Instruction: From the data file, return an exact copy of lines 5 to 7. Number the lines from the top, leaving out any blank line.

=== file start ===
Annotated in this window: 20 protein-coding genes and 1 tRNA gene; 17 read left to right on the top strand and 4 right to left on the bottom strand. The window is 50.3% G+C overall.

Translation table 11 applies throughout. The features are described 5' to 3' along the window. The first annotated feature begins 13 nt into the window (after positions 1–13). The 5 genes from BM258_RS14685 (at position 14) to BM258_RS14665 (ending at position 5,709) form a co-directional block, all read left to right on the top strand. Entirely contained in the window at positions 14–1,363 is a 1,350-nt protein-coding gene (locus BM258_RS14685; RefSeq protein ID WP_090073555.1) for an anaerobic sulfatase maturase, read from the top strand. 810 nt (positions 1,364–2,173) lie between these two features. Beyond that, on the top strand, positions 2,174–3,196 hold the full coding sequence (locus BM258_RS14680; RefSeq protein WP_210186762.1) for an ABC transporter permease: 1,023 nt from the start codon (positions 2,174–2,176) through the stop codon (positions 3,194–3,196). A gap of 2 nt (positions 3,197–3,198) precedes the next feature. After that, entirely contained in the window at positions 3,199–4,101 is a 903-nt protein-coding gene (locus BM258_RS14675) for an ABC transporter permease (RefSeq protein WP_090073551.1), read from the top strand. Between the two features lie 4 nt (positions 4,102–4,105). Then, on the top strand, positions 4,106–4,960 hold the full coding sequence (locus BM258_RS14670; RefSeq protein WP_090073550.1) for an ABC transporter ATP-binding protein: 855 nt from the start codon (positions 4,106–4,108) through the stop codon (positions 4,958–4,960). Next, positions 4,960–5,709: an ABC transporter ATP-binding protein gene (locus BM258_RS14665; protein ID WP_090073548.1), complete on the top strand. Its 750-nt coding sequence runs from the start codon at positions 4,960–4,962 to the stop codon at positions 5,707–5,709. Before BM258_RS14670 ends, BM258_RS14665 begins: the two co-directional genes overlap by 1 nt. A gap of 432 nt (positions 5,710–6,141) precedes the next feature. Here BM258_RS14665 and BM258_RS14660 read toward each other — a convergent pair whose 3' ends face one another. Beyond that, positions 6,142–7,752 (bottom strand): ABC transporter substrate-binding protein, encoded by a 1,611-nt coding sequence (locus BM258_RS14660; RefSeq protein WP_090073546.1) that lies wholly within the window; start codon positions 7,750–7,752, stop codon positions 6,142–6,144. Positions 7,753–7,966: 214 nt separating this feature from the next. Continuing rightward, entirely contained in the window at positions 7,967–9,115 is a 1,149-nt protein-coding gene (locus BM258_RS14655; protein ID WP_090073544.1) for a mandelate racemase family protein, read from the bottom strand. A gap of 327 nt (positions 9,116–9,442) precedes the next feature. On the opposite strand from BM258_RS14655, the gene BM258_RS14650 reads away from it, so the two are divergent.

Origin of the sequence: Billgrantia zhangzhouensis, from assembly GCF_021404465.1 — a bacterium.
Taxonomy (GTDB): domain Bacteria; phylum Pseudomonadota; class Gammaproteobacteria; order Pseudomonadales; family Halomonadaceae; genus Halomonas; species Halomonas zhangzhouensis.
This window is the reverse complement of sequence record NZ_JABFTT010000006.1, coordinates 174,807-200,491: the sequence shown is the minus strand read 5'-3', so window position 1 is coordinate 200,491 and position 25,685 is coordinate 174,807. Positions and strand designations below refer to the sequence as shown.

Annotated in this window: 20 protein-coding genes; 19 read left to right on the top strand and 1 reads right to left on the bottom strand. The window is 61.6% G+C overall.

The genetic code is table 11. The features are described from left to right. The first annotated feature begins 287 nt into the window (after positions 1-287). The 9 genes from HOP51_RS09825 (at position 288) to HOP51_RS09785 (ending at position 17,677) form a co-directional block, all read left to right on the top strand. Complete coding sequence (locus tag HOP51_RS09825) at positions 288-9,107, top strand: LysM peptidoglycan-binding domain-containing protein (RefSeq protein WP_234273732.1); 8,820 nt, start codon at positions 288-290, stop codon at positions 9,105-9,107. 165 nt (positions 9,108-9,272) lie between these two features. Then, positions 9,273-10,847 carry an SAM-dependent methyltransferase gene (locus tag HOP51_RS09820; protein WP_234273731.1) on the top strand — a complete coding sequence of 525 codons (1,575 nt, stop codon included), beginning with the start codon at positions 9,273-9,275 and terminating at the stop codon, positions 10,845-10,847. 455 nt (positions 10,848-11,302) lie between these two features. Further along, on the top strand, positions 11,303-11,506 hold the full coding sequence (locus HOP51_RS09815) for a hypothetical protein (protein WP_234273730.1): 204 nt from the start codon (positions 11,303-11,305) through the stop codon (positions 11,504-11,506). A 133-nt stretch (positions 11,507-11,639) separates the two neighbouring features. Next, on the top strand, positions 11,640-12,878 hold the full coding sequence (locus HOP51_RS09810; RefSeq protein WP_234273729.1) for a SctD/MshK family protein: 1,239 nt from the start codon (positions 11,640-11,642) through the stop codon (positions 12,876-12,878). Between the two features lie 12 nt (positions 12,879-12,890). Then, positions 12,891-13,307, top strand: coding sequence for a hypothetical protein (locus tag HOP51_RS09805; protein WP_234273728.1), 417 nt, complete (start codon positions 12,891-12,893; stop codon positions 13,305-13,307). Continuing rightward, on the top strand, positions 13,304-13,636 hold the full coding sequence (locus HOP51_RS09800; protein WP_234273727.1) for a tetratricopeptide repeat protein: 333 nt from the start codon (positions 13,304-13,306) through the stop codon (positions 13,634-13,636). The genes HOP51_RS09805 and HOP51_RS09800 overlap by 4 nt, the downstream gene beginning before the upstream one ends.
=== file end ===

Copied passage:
This window is the reverse complement of sequence record NZ_JABFTT010000006.1, coordinates 174,807-200,491: the sequence shown is the minus strand read 5'-3', so window position 1 is coordinate 200,491 and position 25,685 is coordinate 174,807. Positions and strand designations below refer to the sequence as shown.

Annotated in this window: 20 protein-coding genes; 19 read left to right on the top strand and 1 reads right to left on the bottom strand. The window is 61.6% G+C overall.

The genetic code is table 11. The features are described from left to right. The first annotated feature begins 287 nt into the window (after positions 1-287). The 9 genes from HOP51_RS09825 (at position 288) to HOP51_RS09785 (ending at position 17,677) form a co-directional block, all read left to right on the top strand. Complete coding sequence (locus tag HOP51_RS09825) at positions 288-9,107, top strand: LysM peptidoglycan-binding domain-containing protein (RefSeq protein WP_234273732.1); 8,820 nt, start codon at positions 288-290, stop codon at positions 9,105-9,107. 165 nt (positions 9,108-9,272) lie between these two features. Then, positions 9,273-10,847 carry an SAM-dependent methyltransferase gene (locus tag HOP51_RS09820; protein WP_234273731.1) on the top strand — a complete coding sequence of 525 codons (1,575 nt, stop codon included), beginning with the start codon at positions 9,273-9,275 and terminating at the stop codon, positions 10,845-10,847. 455 nt (positions 10,848-11,302) lie between these two features. Further along, on the top strand, positions 11,303-11,506 hold the full coding sequence (locus HOP51_RS09815) for a hypothetical protein (protein WP_234273730.1): 204 nt from the start codon (positions 11,303-11,305) through the stop codon (positions 11,504-11,506). A 133-nt stretch (positions 11,507-11,639) separates the two neighbouring features. Next, on the top strand, positions 11,640-12,878 hold the full coding sequence (locus HOP51_RS09810; RefSeq protein WP_234273729.1) for a SctD/MshK family protein: 1,239 nt from the start codon (positions 11,640-11,642) through the stop codon (positions 12,876-12,878). Between the two features lie 12 nt (positions 12,879-12,890). Then, positions 12,891-13,307, top strand: coding sequence for a hypothetical protein (locus tag HOP51_RS09805; protein WP_234273728.1), 417 nt, complete (start codon positions 12,891-12,893; stop codon positions 13,305-13,307). Continuing rightward, on the top strand, positions 13,304-13,636 hold the full coding sequence (locus HOP51_RS09800; protein WP_234273727.1) for a tetratricopeptide repeat protein: 333 nt from the start codon (positions 13,304-13,306) through the stop codon (positions 13,634-13,636). The genes HOP51_RS09805 and HOP51_RS09800 overlap by 4 nt, the downstream gene beginning before the upstream one ends.